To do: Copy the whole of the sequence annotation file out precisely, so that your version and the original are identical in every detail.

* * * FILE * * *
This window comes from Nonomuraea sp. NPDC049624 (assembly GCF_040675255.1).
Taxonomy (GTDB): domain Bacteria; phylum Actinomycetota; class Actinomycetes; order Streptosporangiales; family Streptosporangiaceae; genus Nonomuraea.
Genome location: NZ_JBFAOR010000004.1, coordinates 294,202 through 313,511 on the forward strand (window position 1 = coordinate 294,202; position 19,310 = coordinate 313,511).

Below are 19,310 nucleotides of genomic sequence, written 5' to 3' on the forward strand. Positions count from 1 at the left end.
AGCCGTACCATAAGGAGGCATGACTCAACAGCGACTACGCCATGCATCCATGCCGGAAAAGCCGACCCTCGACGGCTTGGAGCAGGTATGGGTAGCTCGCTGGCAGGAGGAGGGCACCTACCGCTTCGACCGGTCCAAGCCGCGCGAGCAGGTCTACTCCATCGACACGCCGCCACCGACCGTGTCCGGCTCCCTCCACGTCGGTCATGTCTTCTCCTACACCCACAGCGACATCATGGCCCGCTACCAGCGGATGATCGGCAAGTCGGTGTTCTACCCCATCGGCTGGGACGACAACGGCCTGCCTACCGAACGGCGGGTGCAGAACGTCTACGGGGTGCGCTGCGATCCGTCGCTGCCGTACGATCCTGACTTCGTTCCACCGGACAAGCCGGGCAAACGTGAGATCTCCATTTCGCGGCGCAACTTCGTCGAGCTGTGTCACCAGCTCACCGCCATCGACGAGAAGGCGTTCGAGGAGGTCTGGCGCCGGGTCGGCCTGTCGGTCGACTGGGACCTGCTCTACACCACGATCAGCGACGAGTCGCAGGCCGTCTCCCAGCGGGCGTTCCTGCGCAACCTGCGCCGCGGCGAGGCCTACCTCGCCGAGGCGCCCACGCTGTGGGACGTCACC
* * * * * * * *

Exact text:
This window comes from Nonomuraea sp. NPDC049624 (assembly GCF_040675255.1).
Taxonomy (GTDB): domain Bacteria; phylum Actinomycetota; class Actinomycetes; order Streptosporangiales; family Streptosporangiaceae; genus Nonomuraea.
Genome location: NZ_JBFAOR010000004.1, coordinates 294,202 through 313,511 on the forward strand (window position 1 = coordinate 294,202; position 19,310 = coordinate 313,511).

Below are 19,310 nucleotides of genomic sequence, written 5' to 3' on the forward strand. Positions count from 1 at the left end.
AGCCGTACCATAAGGAGGCATGACTCAACAGCGACTACGCCATGCATCCATGCCGGAAAAGCCGACCCTCGACGGCTTGGAGCAGGTATGGGTAGCTCGCTGGCAGGAGGAGGGCACCTACCGCTTCGACCGGTCCAAGCCGCGCGAGCAGGTCTACTCCATCGACACGCCGCCACCGACCGTGTCCGGCTCCCTCCACGTCGGTCATGTCTTCTCCTACACCCACAGCGACATCATGGCCCGCTACCAGCGGATGATCGGCAAGTCGGTGTTCTACCCCATCGGCTGGGACGACAACGGCCTGCCTACCGAACGGCGGGTGCAGAACGTCTACGGGGTGCGCTGCGATCCGTCGCTGCCGTACGATCCTGACTTCGTTCCACCGGACAAGCCGGGCAAACGTGAGATCTCCATTTCGCGGCGCAACTTCGTCGAGCTGTGTCACCAGCTCACCGCCATCGACGAGAAGGCGTTCGAGGAGGTCTGGCGCCGGGTCGGCCTGTCGGTCGACTGGGACCTGCTCTACACCACGATCAGCGACGAGTCGCAGGCCGTCTCCCAGCGGGCGTTCCTGCGCAACCTGCGCCGCGGCGAGGCCTACCTCGCCGAGGCGCCCACGCTGTGGGACGTCACC